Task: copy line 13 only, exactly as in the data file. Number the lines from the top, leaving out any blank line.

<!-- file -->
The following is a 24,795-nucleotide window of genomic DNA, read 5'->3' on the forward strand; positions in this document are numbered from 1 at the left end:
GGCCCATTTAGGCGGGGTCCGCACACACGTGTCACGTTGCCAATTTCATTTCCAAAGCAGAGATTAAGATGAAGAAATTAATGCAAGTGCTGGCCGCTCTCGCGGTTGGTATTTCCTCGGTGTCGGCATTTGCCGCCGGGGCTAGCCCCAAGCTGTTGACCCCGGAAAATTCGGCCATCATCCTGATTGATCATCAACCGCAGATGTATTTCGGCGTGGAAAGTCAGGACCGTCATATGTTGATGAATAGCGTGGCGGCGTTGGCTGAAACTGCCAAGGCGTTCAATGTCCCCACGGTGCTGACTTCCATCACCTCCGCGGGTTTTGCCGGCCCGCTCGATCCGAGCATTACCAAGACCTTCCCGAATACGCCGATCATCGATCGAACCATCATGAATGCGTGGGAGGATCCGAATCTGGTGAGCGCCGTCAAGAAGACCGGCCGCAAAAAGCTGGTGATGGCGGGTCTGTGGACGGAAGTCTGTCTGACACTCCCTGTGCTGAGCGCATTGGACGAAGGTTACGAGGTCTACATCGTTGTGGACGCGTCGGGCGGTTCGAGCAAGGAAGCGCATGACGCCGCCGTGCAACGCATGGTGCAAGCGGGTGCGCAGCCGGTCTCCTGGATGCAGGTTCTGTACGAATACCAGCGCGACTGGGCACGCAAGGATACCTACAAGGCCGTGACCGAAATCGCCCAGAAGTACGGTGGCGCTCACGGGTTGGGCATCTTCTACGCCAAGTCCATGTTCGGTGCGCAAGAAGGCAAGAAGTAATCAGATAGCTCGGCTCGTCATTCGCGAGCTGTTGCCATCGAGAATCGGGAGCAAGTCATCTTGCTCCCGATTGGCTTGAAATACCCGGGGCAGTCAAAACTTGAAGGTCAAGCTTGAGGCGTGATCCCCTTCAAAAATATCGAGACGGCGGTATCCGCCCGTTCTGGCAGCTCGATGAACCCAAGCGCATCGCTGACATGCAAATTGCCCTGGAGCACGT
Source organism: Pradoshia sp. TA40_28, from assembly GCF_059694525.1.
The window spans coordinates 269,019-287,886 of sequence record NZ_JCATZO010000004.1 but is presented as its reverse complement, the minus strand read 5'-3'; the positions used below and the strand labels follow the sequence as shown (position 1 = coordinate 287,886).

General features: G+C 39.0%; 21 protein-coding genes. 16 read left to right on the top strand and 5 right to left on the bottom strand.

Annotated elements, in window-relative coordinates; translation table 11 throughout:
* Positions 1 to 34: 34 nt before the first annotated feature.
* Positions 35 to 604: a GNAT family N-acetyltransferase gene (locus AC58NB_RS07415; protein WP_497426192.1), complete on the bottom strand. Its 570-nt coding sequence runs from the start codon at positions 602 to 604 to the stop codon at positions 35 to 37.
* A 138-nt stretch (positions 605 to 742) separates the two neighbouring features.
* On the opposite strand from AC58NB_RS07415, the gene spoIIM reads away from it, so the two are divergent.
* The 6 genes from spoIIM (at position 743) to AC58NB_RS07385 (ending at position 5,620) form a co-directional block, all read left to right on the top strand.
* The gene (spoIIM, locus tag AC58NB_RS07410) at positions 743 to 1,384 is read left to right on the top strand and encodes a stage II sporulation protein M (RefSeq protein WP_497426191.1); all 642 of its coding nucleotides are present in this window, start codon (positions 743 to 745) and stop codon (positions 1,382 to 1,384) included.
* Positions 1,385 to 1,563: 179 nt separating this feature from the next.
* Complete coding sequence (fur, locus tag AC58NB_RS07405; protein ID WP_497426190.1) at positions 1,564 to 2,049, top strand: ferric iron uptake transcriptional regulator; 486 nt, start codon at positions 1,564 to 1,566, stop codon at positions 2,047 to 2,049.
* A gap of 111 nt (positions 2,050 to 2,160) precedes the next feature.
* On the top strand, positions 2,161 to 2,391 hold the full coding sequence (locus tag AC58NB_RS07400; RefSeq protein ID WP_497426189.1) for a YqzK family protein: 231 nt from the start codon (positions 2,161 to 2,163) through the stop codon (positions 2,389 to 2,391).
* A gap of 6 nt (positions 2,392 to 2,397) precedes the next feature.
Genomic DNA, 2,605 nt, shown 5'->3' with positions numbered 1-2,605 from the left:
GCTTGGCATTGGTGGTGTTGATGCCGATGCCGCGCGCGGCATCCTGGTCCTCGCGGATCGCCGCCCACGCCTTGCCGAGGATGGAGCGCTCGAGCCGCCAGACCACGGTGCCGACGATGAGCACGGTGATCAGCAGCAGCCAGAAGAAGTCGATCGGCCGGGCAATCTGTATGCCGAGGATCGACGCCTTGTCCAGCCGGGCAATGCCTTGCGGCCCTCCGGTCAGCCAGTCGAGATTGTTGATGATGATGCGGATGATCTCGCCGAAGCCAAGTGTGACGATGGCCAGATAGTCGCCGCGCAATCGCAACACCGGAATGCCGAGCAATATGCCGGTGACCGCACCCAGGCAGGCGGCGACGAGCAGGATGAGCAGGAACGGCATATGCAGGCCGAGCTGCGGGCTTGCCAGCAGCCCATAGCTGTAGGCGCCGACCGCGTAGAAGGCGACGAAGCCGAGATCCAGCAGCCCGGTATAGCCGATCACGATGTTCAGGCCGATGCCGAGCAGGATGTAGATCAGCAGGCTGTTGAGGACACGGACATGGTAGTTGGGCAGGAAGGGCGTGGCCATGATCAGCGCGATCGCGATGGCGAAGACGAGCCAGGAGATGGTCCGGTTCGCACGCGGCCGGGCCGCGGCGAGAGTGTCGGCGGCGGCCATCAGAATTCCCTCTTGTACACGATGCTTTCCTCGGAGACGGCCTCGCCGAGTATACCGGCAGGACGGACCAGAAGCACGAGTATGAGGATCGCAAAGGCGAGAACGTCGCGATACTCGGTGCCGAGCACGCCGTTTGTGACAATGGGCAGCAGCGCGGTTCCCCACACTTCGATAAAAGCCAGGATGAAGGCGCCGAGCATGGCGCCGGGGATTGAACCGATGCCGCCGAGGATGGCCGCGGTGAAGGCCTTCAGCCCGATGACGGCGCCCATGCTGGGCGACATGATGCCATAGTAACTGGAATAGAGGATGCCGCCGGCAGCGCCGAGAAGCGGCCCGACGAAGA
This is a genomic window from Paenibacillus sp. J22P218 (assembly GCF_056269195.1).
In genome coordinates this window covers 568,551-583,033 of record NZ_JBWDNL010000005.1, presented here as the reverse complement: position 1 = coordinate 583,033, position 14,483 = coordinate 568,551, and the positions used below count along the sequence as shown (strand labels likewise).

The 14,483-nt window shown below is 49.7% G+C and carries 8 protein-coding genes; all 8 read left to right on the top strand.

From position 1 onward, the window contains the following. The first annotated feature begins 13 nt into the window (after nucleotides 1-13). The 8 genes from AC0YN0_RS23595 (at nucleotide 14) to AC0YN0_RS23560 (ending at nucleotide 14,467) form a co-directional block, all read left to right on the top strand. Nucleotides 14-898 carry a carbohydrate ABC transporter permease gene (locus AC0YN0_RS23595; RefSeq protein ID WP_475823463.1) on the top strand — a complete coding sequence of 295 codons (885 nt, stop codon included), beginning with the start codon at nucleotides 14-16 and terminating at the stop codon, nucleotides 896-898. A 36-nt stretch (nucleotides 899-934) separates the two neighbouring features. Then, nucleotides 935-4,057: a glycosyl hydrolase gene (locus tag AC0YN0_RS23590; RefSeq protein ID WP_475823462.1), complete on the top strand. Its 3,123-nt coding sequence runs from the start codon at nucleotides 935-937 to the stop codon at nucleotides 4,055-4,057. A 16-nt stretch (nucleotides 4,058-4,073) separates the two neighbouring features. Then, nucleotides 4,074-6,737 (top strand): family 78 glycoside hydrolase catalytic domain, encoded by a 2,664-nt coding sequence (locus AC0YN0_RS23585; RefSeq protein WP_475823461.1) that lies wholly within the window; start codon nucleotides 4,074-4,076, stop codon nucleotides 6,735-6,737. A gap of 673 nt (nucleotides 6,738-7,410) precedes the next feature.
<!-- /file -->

* Positions 1,385 to 1,563: 179 nt separating this feature from the next.